When Thupten’s 17 year-old cousin joined a peaceful protest in Ngawa in 2008, he had no idea that that would be the last day he’d ever see.  He was shot and killed as the police broke fire onto the crowd.

And in 2009, 39 year-old Jamyang, another one of Thupten’s cousin was detained without fair trial, under the accusation of communicating with exiled Tibetans in Dharamsala about the worsening human rights situation in Ngawa. 

And it goes on, the list of atrocities against fundamental rights is long and Tibetan families that suffer the consequences —  countless.

Stifling and disproportionate presence of police all around Tibetan regions in China, tight restrictions on religious practice and hardline policies of Beijing have pushed to the brink Tibetans young and old. And the spate of self-immolations these past few months simply reflect this strangle-hold reality. 

In the face of this wave of fiery protests sweeping the region, Beijing has further forbidden any local Tibetan fundraising for “community or social welfare”, or activities of the Tibetan community that call for protection of the environment or Tibetan languages, culture and identity. 

Instead of opening dialogue to address Tibetan human rights concerns, since October 2012 the government has been responding to immolation with broad collective punishment — punishing family members of immolates. Some prefectures have ordered the “cancellation of benefits received by the households of self-immolators under public benefit policies” and announced that “all projects running on state funds in self-immolators’ villages must be stopped.” The officials extended those cancellations to any families, monks, or monasteries who take part in “instances of greeting and making contributions to family members of self-immolators,” and ordered criminal investigations to begin against any “laypeople and monks who organize to greet family members of immolates.”

This cruel and collective punishment in itself breaches international human rights precepts. Treating immolation as a criminal offence will add to the already complex quagmire of human rights abuse in Tibetan China. Beefing up Chinese fire-fighting forces in towns where self-immolations occur will not quell the burning desire of the Tibetan people to have their fundamental rights upheld in true practice.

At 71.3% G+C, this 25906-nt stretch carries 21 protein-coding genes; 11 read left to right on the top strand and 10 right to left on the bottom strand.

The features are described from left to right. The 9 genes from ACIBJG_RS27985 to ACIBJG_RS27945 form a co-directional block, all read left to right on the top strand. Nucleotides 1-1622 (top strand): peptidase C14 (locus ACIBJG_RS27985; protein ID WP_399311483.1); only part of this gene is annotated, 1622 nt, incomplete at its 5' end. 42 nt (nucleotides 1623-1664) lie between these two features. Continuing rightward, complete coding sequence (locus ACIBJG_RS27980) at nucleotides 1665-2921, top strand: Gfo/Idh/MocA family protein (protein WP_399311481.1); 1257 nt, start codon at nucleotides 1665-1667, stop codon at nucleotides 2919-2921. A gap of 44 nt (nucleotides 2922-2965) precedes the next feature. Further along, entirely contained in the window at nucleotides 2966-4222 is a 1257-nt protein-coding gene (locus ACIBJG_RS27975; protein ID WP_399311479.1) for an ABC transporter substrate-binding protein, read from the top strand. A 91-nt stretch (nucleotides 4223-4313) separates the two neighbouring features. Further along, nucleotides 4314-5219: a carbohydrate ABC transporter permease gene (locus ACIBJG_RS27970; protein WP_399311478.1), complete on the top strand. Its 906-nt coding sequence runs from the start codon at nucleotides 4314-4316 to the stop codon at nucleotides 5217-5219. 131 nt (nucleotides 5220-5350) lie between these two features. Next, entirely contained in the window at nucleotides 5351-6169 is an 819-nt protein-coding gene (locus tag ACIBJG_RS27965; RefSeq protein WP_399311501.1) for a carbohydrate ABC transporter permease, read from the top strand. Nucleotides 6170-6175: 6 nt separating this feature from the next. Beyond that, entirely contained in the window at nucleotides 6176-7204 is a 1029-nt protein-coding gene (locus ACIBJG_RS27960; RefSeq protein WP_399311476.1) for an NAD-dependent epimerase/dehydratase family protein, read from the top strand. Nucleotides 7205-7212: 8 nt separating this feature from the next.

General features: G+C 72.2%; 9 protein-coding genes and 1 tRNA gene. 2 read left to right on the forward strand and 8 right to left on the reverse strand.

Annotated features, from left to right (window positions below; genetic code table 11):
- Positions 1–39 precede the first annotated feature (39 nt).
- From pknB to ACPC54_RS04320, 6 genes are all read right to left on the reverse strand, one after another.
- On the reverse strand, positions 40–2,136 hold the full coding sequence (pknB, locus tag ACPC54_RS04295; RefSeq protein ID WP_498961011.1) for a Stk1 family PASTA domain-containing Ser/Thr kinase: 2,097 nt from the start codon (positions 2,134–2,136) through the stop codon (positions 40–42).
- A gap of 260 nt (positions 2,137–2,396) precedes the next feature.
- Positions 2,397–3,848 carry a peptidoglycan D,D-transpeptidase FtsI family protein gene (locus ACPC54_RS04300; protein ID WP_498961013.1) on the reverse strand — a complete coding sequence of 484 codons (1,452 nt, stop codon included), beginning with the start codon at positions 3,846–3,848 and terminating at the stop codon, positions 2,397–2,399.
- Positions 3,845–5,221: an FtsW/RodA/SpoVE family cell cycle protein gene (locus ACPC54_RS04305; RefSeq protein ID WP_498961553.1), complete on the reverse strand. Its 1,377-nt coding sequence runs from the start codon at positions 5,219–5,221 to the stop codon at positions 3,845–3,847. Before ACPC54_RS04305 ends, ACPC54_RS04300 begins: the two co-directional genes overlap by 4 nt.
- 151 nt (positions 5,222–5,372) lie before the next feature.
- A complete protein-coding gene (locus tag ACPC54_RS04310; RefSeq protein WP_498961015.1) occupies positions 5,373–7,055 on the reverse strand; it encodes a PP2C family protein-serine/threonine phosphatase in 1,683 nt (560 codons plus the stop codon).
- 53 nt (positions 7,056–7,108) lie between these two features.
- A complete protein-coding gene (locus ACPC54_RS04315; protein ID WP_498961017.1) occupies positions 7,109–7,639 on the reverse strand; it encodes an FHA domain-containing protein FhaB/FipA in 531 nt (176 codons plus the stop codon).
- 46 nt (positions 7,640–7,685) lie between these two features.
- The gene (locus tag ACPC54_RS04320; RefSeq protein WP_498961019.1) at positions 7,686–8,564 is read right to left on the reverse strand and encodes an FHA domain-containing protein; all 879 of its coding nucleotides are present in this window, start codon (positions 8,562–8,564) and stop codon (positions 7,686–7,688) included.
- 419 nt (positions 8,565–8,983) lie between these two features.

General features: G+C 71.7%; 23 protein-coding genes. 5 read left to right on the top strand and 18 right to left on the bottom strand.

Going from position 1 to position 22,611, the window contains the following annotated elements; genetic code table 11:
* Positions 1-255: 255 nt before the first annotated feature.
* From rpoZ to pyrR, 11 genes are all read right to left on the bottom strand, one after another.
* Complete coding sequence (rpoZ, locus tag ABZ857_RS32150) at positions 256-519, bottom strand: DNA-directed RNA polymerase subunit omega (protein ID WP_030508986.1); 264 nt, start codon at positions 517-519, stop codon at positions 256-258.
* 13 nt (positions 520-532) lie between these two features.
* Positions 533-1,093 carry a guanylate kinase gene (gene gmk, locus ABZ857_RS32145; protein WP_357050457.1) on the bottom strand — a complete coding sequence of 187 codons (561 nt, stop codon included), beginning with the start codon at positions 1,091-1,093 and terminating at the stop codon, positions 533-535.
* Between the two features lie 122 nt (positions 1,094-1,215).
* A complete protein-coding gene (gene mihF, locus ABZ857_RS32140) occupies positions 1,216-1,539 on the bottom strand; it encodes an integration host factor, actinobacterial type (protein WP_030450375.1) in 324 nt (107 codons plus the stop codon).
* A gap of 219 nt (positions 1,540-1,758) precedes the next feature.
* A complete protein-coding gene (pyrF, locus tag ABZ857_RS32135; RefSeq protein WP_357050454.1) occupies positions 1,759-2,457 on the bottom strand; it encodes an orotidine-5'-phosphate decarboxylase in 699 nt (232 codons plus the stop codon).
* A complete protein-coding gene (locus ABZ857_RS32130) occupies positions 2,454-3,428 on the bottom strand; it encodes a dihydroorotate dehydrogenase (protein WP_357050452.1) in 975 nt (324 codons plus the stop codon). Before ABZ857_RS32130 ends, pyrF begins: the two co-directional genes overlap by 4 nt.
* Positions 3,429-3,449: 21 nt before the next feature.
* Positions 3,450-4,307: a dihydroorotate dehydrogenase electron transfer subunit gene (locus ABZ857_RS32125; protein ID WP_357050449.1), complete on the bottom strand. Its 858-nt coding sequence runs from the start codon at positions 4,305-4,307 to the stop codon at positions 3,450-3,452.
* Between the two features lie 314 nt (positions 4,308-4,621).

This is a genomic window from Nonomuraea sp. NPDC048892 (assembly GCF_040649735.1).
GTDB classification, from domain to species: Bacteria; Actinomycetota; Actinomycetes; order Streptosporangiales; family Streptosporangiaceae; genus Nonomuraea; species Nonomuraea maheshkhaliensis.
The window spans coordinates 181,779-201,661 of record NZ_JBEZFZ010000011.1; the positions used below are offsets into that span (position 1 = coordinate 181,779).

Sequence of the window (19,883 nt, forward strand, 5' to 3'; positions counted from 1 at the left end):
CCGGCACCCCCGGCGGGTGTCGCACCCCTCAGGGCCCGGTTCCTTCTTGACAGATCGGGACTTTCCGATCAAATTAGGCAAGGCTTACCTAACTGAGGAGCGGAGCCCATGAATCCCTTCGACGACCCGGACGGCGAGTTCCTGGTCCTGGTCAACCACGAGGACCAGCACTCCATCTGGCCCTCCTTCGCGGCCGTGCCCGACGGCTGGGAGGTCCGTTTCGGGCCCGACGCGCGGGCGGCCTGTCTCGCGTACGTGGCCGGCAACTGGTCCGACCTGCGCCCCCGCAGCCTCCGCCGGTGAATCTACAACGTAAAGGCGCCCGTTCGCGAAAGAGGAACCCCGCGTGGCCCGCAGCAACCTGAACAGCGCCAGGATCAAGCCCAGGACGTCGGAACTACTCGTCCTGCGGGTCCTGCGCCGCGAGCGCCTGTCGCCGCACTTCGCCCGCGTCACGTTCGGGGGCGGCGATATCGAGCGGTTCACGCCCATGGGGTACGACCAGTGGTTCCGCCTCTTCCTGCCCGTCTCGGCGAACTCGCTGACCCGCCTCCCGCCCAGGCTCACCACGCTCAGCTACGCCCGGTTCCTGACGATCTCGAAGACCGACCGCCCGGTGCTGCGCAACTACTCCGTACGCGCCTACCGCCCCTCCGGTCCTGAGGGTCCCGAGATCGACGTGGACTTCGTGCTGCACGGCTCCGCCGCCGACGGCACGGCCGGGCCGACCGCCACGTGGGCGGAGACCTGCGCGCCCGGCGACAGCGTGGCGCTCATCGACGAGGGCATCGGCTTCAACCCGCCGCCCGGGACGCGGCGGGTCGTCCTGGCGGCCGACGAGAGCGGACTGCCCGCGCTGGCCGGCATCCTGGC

We have now reached a stage in our collective history where the Tibetan struggle is staring us in the face, unfolding like gruesome theatre as monks burn in their maroon robes, prostrate in their despair. The time now is to stop being passive audience and demand that China address long-standing Tibetans human rights concerns at their very root. 

(Images copyright: Kadambari Gladding)                                                     

                                                           ~ A TIME FOR CHANGE ~

When the raincloud burst, parched red earth dust lifted lightly and settled damp and heavy on the fields in Batticaloa in east Sri Lanka. In a series of squeals, these kids summarized perfectly what this afternoon thunderstorm meant for all in the area — a welcome relief from weeks of sweltering heat. 

After years of raging violence, by early 2009 most people in this eastern village had been resettled after landmines were cleared and the last of government led offensive against the LTTE, moved north of here.

A chronic sense of the recent strife was palpable to me, as was war weariness and a heavy sense of a people ready to move on. What their future holds may not be crystal clear yet — but whatever it is, we’re all hoping together that it’s peace.

 Images copyright: Kadambari Gladding

Check the story on the east here: 

(Images copyright: Kadambari Gladding)

Palmerston North isn’t exactly a must-see in New Zealand.  Though it’s a smallish town,it comes with a large heart. It takes in a significant part of New Zealand’s refugee quota of 750 a year, settles the newcomers and offers them opportunities in its rural job sector, amongst others.There are about 8 Karen Burmese families in Palmerston North, about 80 Bhutanese families and a sizeable Cambodian population. I met the Burmese, Bhutanese and Cambodian refugee community a month ago, to find out how they’ve settled in and what life in Palmy was like for them. There were smiles abound,but stories of loss and separation remain a lingering sad truth behind so many of the smiles. (Images copyright: Kadambari Gladding)

Here’s the story: 

                                                                     ~ Fleet feet ~

'Fury' Fernandes from Kadambari Gladding on Vimeo.

I first met Siona when we were both around 11 years old, back in Goa. We attended the same music and dance school, and also played at the same basketball club. 

Our paths somehow eventually crossed downunder, here in Auckland. Early in 2012, I’d heard of this ‘Goan classical dancer turned-boxer’ who was on her way to the Olympics in London this year. Curiosity got the better of me, I did a bit of asking around, and it turned out it was the same Siona Fernandes from way back. 

From being an ace at classical Bhartanatyam dance and basketball in India to fleet feet in the boxing ring in Auckland — when I finally caught up with her after all these years, Siona was NZ’s first female boxer to make it to the Olympics.

She didn’t bring home the medal, but Siona’s been walking the winners walk from years ago with her superb grace, strength and true spirit of sportsmanship.